By Mary Beth Sheridan
Washington Post Staff Writer
Wednesday, May 20, 2009
The emergence of a videotape depicting a grisly beating administered by a member of the royal family of the United Arab Emirates has complicated a U.S. effort to create the Arab world's first nuclear energy program, officials said.
The Obama administration had been preparing to send a U.S.-UAE energy accord to Congress for review. Then came the tape. Screened for a stunned congressional audience last week, it shows a robed sheik heaping sand into the mouth of a writhing Afghan merchant pinned to the ground by uniformed police.
The sheik later slams a board with a protruding nail into the Afghan's naked backside. In a gruesome conclusion, a black SUV is driven over the victim's bruised and bleeding body.
People following the accord's progress say the video is damaging because the administration is grappling with controversies over harsh U.S. interrogation practices.
"You've been watching and seeing what happens with U.S. torture policy . . . and what President Obama has had to deal with in trying to clean up this mess. This [UAE agreement] has gotten caught up in all of this," said Danny Sebright, president of the U.S.-UAE Business Council.
The council has been promoting the energy accord, under which the UAE could buy nuclear material from the United States in exchange for agreeing not to make or reprocess nuclear fuel itself, a limitation intended to prevent the development of a weapon.
Both opponents and supporters believe the accord will probably come to pass. But the video has provided fresh ammunition to those who question whether the agreement is tough enough to be a regional model, as it has been portrayed by U.S. officials.
"A country where the laws can be flouted by the rich and powerful is not a country that can safeguard sensitive U.S. nuclear technology," Rep. Edward J. Markey (D-Mass.) charged after the UAE tape was shown at a meeting of the House's Tom Lantos Human Rights Commission.
Signed just days before President George W. Bush left office, the nuclear energy accord was left to the Obama administration, which has to decide whether to submit it to Congress.
"We, of course, are very concerned by this video," Ian Kelly, the State Department spokesman, told reporters.
U.S. officials think the UAE accord is important because of the increasing interest in nuclear power, from the Persian Gulf to Latin America. But there are suspicions that some Middle Eastern countries could be seeking the foundations of a weapons program in case Iran builds a nuclear bomb. Israel already has an undeclared nuclear arsenal.
"We thought the best thing to do is to get in there early and say, 'Look, if we're going to start pursuing nuclear power in the Middle East, there are some things we would like to see come out of that -- one of which is, there's not going to be enrichment or reprocessing," said a State Department official involved in the issue, speaking on the condition of anonymity because of diplomatic sensitivities.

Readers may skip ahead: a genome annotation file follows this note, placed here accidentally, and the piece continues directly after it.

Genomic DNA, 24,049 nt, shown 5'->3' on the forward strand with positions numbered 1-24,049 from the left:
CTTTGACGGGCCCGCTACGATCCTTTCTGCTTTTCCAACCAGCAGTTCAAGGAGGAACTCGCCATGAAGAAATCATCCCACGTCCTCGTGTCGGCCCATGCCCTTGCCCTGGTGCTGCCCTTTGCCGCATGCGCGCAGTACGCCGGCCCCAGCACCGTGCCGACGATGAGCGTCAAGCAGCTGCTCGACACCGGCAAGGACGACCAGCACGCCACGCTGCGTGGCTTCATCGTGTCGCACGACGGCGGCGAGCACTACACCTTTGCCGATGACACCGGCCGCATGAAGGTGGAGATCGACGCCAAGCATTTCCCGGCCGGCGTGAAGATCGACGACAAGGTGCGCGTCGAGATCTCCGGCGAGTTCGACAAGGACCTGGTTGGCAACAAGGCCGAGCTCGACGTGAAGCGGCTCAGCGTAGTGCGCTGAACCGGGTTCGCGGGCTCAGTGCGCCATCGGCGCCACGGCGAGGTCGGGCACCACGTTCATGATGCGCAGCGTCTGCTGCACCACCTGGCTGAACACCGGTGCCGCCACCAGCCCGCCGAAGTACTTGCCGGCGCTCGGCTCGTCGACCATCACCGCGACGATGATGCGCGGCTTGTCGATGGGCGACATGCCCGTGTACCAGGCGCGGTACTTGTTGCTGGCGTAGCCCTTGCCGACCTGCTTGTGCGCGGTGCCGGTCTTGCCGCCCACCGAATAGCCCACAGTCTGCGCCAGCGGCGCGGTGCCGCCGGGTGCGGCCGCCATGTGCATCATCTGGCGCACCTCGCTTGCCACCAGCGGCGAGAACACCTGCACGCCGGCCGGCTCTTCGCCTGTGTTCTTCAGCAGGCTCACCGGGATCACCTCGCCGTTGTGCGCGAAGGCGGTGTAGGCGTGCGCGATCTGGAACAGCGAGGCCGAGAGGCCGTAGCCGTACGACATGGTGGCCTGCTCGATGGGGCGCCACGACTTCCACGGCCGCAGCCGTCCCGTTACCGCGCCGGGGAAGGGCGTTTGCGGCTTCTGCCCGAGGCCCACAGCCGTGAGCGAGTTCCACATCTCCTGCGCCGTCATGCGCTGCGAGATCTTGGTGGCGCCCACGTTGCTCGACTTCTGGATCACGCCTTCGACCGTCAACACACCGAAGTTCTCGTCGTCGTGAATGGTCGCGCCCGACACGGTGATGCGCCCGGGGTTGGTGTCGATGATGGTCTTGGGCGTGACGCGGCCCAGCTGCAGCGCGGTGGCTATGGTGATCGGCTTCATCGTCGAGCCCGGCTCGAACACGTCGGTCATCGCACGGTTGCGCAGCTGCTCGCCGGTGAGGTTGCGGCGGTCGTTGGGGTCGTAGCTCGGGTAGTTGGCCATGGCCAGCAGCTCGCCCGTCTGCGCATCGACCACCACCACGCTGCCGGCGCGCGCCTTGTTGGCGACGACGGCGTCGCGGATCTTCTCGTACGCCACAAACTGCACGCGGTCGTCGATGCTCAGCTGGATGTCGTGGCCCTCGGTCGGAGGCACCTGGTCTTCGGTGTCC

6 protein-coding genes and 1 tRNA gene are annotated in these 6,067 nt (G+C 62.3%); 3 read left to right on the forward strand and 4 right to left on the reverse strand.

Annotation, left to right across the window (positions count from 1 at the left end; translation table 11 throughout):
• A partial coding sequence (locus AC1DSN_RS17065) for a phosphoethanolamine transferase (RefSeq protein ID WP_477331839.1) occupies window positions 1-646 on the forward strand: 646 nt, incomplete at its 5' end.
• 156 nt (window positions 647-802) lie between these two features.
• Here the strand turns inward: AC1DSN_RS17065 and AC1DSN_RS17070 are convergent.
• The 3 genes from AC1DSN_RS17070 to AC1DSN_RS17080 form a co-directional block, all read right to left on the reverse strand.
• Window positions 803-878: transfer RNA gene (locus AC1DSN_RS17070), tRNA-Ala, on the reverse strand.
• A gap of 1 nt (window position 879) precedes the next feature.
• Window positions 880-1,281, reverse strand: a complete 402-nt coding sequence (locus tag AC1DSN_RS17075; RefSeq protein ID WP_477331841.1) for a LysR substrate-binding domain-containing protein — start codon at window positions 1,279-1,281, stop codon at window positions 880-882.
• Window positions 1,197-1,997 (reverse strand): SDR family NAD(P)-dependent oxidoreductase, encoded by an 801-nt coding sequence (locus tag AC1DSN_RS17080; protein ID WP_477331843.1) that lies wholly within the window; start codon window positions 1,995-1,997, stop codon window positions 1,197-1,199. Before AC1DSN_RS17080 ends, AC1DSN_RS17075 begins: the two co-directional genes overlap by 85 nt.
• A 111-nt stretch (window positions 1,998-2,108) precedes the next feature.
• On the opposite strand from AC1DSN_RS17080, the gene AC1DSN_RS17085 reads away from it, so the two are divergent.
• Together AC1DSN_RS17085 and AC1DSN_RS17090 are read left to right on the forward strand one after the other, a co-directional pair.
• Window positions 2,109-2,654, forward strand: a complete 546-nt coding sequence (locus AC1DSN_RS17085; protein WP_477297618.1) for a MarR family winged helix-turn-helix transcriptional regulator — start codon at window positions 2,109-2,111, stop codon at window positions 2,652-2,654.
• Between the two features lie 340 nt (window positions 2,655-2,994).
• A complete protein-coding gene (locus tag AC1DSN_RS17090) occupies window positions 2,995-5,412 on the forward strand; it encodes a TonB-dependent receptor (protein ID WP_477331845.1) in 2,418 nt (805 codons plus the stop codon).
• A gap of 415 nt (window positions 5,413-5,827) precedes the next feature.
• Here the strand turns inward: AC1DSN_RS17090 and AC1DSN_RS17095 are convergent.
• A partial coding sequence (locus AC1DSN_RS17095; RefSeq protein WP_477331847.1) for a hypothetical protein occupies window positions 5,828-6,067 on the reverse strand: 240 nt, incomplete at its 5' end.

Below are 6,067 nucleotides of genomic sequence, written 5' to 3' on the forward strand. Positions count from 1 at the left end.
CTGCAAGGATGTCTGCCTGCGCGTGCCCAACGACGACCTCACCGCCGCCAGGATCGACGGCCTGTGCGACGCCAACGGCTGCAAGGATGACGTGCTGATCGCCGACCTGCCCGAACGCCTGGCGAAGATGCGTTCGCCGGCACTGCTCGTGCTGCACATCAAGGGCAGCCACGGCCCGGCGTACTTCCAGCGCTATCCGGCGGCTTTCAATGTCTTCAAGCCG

In many ways, the UAE appeared to be the perfect place to try out the new nuclear energy model. The country cooperates closely with the U.S. military. It has agreed to intensive inspections by the International Atomic Energy Agency and has hired U.S. nuclear experts and former regulators to help manage its program.
The oil-rich country prides itself on its economic success, symbolized by soaring skyscrapers and opulent hotels.
The tape presents a different image entirely.
The five-year-old video shows a man identified by the UAE government as Sheik Issa bin Zayed, the half brother of the crown prince, using a cattle prod on the genitals of the Afghan man, who was reportedly accused of cheating in a grain deal. The tape was smuggled out of the UAE by a Houston-based businessman involved in a lawsuit against the sheik and was first shown by ABC News.
The Afghan merchant survived and ultimately settled privately with Sheik Issa, UAE authorities told the network.
Last week, the UAE announced that the sheik had been detained, pending a criminal investigation. No UAE officials were available for an interview, according to the country's embassy and public-relations agency. The sheik's U.S. lawyer, Daryl Bristow, declined to comment. Bristow has not disputed that his client on the tape.
To skeptics, the tape is one more reason the agreement should not advance without more stringent requirements to ensure compliance. They agree that the UAE is unlikely to build a bomb, but say other countries seeking similar agreements may want to do so.
"The question you've got to ask is, is this agreement really a model that will stand up to someone who might have weapons aspirations?" said Henry Sokolski, who heads the Nonproliferation Policy Education Center. Some critics are concerned that reactors could be targets of attack.
The UAE has said it will pursue nuclear power whether or not the U.S. agreement is in place by the fall, when it intends to start choosing among international contractors for the reactors. U.S. officials said critics' doubts will probably ease once the accord is sent to Congress and made public.
Staff writer Steven Mufson contributed to this report.